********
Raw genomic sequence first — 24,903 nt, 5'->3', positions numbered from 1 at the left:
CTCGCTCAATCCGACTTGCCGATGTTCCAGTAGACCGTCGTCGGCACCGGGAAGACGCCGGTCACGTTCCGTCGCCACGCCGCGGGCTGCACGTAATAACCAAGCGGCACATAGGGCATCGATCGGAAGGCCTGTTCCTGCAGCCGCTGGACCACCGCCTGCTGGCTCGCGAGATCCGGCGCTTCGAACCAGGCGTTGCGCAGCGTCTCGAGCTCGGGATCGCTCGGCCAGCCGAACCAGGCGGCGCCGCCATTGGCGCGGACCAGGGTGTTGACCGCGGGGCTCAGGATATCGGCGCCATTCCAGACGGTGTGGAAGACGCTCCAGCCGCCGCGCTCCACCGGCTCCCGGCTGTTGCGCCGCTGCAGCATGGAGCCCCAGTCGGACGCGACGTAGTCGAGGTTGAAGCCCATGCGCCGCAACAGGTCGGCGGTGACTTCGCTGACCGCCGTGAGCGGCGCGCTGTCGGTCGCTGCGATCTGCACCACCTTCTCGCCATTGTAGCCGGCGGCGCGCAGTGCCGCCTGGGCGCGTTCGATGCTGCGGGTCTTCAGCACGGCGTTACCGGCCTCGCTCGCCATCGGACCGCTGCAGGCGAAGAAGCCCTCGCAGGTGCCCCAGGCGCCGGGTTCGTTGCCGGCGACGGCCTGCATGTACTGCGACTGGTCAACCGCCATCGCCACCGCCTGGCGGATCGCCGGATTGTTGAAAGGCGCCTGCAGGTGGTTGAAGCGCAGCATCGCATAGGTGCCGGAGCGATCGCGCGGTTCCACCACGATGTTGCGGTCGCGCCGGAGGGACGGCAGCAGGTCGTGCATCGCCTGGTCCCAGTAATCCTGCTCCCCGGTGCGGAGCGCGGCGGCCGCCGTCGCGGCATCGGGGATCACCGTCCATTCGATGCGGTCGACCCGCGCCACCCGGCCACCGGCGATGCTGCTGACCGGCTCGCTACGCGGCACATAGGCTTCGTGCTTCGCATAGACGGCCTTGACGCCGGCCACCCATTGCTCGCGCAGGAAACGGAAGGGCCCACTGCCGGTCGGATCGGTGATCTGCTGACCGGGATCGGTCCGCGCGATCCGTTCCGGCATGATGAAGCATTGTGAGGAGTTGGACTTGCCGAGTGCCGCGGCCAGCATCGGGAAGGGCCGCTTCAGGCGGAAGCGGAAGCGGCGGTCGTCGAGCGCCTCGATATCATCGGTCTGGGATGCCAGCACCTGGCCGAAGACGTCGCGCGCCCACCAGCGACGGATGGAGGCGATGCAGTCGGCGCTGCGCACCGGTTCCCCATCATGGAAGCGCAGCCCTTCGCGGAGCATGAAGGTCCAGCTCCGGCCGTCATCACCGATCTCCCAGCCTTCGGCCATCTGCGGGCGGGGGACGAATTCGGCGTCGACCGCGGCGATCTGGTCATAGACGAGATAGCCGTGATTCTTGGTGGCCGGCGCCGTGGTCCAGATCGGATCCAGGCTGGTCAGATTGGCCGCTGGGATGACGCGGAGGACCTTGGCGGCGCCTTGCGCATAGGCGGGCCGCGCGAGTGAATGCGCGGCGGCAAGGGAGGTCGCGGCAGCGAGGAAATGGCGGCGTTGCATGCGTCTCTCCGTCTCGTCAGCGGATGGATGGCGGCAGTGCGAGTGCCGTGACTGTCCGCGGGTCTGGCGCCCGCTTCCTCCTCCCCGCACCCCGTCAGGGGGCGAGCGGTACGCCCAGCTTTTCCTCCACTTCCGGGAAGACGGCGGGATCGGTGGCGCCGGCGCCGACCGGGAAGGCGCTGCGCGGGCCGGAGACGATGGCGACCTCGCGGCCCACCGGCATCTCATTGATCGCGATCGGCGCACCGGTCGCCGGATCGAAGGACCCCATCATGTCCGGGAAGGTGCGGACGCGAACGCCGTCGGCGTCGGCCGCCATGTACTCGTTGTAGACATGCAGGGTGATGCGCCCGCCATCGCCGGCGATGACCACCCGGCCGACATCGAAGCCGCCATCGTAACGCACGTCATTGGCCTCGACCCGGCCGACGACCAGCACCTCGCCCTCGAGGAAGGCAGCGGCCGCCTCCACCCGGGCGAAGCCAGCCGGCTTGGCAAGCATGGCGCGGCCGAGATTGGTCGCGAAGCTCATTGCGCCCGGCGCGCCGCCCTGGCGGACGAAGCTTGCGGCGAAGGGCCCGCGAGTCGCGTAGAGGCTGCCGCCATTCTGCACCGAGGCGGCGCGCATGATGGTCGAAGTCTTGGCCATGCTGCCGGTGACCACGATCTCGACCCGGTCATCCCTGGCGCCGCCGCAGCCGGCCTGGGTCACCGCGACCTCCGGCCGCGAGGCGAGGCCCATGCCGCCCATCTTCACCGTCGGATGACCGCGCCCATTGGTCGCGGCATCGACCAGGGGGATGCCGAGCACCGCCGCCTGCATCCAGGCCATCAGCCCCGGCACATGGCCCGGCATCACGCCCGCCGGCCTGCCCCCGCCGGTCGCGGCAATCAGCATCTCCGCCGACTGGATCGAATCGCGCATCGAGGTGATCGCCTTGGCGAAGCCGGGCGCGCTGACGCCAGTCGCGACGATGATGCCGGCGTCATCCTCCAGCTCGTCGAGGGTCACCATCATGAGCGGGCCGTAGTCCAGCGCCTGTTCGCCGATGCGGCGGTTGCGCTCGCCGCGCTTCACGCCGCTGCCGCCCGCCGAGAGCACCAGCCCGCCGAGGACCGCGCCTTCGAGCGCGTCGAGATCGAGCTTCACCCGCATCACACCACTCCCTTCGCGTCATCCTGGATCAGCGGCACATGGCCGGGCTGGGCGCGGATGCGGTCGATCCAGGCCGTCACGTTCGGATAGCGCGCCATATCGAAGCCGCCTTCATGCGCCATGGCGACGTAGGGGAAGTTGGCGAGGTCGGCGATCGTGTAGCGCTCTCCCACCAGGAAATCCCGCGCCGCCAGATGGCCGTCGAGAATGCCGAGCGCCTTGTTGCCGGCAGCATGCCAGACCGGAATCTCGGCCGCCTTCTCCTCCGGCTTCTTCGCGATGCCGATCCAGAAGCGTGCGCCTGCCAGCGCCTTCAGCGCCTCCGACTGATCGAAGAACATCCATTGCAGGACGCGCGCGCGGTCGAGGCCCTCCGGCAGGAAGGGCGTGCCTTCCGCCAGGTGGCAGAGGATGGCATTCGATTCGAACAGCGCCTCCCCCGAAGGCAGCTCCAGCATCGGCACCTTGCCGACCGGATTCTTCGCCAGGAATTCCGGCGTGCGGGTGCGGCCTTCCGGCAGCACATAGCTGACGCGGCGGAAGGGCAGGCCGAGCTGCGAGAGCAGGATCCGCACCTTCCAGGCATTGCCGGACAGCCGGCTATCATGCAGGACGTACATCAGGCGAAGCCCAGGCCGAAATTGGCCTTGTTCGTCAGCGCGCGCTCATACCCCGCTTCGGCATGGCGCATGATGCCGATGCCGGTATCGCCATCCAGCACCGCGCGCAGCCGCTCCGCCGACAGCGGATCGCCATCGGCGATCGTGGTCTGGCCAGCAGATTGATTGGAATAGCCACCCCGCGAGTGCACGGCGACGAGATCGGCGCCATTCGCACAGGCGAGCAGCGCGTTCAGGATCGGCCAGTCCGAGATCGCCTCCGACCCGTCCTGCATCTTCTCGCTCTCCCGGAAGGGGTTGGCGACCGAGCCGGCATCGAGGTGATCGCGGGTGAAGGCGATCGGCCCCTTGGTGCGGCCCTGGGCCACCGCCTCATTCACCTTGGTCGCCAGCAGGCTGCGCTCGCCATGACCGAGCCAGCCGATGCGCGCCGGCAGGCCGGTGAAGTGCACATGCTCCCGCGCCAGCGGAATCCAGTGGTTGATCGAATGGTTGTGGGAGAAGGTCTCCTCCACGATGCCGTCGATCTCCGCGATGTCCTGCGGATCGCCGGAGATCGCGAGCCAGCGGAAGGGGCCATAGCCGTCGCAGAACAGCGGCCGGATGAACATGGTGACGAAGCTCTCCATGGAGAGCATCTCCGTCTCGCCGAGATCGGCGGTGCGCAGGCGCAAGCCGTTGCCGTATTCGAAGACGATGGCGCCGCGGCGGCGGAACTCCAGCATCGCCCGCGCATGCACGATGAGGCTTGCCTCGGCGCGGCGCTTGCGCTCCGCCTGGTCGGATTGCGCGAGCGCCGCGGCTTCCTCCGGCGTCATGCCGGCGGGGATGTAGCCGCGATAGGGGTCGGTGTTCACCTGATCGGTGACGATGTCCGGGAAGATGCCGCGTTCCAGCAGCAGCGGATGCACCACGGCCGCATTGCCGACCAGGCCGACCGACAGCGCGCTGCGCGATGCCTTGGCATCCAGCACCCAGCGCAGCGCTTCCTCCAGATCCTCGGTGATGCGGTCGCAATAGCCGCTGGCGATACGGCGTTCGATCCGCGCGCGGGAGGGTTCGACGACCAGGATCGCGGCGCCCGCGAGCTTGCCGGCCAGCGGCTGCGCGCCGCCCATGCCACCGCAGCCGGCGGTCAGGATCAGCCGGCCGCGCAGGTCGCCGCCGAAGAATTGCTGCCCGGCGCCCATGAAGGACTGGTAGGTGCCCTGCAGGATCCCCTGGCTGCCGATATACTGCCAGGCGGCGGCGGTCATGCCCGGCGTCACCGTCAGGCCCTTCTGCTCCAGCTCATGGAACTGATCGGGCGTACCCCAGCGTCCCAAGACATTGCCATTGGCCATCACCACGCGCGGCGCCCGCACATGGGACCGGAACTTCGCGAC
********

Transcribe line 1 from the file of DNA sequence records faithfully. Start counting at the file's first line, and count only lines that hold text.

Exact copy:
Raw genomic sequence first — 24,903 nt, 5'->3', positions numbered from 1 at the left: